NEW YORK – For most, the Occupy Wall Street Movement came and went without the significant change to America's system some had hoped to achieve. But those still occupying in New York, in front of a church that found itself at the center of the controversy, have said that their fight continues – Thanksgiving Day and beyond.
Outside Trinity Church, the Episcopalian Lower Manhattan church that refused to give shelter to Occupy protestors when they were removed from Zuccotti Park last year, merely a block away, a number of protesters still sit on the sidewalk, with signs reminding pedestrians that the Occupy spirit is still alive, and that Trinity should answer for why it closed its doors to the needy in times of trouble.
The Christian Post interviewed one of the main people behind the movement, Ed Mortimer, a street medic who has been with Occupy Wall Street since October 1, 2011, and who runs a blog documenting almost on a daily basis what goes on outside Trinity Church.
"I was arrested for trespassing in December, because I went inside (Zuccotti Park) when I saw people were injured, and I climbed underneath the fence," Mortimer began in his earlier interview with CP on Nov. 20. "I went in to help them, and got arrested."
The medic says that the New York Police Department have committed a number of crimes against the occupiers that have gone unpunished – including verbal insults, beatings, taking food and clothing, breaking laptops, cell phones, causing sleep deprivation through sidewalk hosings and drilling holes in the scaffolding above so that protesters have no protection from the rain, among other offenses.
"The NYPD has stolen my property five times. I've only gotten any of it back the last time, and over half of it was destroyed – and I'm talking about the medical equipment. It looked like it had been thrown on the floor and stepped on – so I can no longer use it," Mortimer explained.
He said that when he asked them why they destroyed his equipment, the NYPD said that they were looking for a bomb. "They have arrested and searched me four times – never have they found anything illegal, let alone a bomb. They know I am a medic, they have called me a medic since the first day – but this is part of the harassment we have been getting."
Occupy's mission right now is to force the resignation of Trinity Church's rector, the Rev. Dr. James H. Cooper. The rector, who heads the world's richest Anglican parish with over $1 billion in Manhattan real estate, has been accused of lavish overspending even by former directors of Trinity. He is also the one who made the decision not to allow the church to provide shelter to Occupiers.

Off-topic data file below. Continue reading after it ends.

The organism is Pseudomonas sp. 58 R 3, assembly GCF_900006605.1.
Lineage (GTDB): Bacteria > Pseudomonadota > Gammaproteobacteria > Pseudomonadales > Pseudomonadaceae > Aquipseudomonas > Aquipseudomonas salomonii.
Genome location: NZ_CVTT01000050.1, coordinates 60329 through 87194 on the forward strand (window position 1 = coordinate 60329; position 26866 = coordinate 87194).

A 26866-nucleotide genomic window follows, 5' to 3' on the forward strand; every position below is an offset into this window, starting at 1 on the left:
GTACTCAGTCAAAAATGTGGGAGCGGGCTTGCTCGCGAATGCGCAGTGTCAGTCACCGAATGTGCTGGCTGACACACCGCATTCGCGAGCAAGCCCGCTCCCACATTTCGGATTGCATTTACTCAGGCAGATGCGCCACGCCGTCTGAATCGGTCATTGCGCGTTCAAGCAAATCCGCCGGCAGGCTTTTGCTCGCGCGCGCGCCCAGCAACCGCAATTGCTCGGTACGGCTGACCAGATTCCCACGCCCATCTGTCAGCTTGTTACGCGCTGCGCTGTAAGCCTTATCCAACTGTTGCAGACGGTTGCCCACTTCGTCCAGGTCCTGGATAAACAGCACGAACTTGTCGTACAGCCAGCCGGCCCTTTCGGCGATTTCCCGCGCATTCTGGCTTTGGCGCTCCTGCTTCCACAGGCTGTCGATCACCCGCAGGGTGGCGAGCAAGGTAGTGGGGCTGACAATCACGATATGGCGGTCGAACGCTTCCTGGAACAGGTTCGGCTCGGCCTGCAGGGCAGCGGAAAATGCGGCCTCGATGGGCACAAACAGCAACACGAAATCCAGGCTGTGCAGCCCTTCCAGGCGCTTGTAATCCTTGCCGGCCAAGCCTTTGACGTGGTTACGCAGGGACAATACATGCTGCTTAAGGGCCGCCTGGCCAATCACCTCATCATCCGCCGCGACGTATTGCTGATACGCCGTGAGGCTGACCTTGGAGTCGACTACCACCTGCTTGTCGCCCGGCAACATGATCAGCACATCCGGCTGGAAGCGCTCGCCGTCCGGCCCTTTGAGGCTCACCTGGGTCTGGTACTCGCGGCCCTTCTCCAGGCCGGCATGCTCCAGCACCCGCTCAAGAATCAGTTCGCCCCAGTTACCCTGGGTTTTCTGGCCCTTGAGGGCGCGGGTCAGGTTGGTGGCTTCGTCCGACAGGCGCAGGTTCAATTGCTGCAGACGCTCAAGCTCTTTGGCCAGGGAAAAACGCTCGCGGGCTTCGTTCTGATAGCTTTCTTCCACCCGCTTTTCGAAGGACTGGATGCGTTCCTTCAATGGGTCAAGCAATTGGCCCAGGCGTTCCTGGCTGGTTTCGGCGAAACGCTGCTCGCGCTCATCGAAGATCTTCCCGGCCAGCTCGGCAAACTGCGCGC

"We're going to stay here until Cooper is fired or steps down. There has been word that he will not be here much longer, but we heard that about three months ago ,too," Mortimer continues.
"They tell the people that we are homeless and are sleeping in shelters, but that is not the case. Some of us are homeless, that's why we can stay here 24/7 – we don't have a job or a family to get back to, but that is just part of Occupy."
Trinity Church declined an offer for an interview by CP, and they have tried to distance themselves from the Occupy controversy – despite the camp of protesters and their signs sitting just feet away from the church.
Most recently, the church decided to cancel a Halloween event for kids after they cited "escalating illegal and abusive" activities stemming from the camp, describing them as a danger to safety.
"This week, a long-time maintenance superintendent at Trinity was the victim of an assault as he was attempting to perform the morning cleaning of the sidewalk areas affected by the camp. There have been nine arrests related to the camp since it began," the church claimed.
"Cancelling a beloved family event is not a decision taken lightly. Last year, more than 1,200 people took part. However, we are deeply concerned about the escalating illegal and abusive activity the camp presents."
As for any exchange of goodwill during Thanksgiving Day coming from the church, Mortimer said: "Not that I've heard. Not at all."
Still, Occupy and Trinity Church did join together to some extent when they helped out with the recovery process for victims of Hurricane Sandy, the largest storm to hit the tri-state area in recorded history. But for now, the standstill between the camp and the church continues.